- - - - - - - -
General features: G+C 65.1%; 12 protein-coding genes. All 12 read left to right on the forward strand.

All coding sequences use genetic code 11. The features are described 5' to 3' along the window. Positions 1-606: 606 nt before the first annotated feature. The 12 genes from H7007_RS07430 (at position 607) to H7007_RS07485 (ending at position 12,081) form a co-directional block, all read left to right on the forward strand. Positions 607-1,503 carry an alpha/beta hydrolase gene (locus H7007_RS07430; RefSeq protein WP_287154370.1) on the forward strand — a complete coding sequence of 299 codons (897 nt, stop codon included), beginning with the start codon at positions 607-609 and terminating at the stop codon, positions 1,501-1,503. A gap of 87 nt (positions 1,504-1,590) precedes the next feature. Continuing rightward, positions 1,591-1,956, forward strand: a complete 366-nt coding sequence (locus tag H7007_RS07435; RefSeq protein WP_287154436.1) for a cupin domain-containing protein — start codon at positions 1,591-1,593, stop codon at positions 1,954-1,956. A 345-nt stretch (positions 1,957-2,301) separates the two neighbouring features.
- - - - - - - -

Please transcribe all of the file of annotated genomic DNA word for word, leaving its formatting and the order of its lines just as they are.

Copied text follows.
General features: G+C 65.1%; 12 protein-coding genes. All 12 read left to right on the forward strand.

All coding sequences use genetic code 11. The features are described 5' to 3' along the window. Positions 1-606: 606 nt before the first annotated feature. The 12 genes from H7007_RS07430 (at position 607) to H7007_RS07485 (ending at position 12,081) form a co-directional block, all read left to right on the forward strand. Positions 607-1,503 carry an alpha/beta hydrolase gene (locus H7007_RS07430; RefSeq protein WP_287154370.1) on the forward strand — a complete coding sequence of 299 codons (897 nt, stop codon included), beginning with the start codon at positions 607-609 and terminating at the stop codon, positions 1,501-1,503. A gap of 87 nt (positions 1,504-1,590) precedes the next feature. Continuing rightward, positions 1,591-1,956, forward strand: a complete 366-nt coding sequence (locus tag H7007_RS07435; RefSeq protein WP_287154436.1) for a cupin domain-containing protein — start codon at positions 1,591-1,593, stop codon at positions 1,954-1,956. A 345-nt stretch (positions 1,957-2,301) separates the two neighbouring features.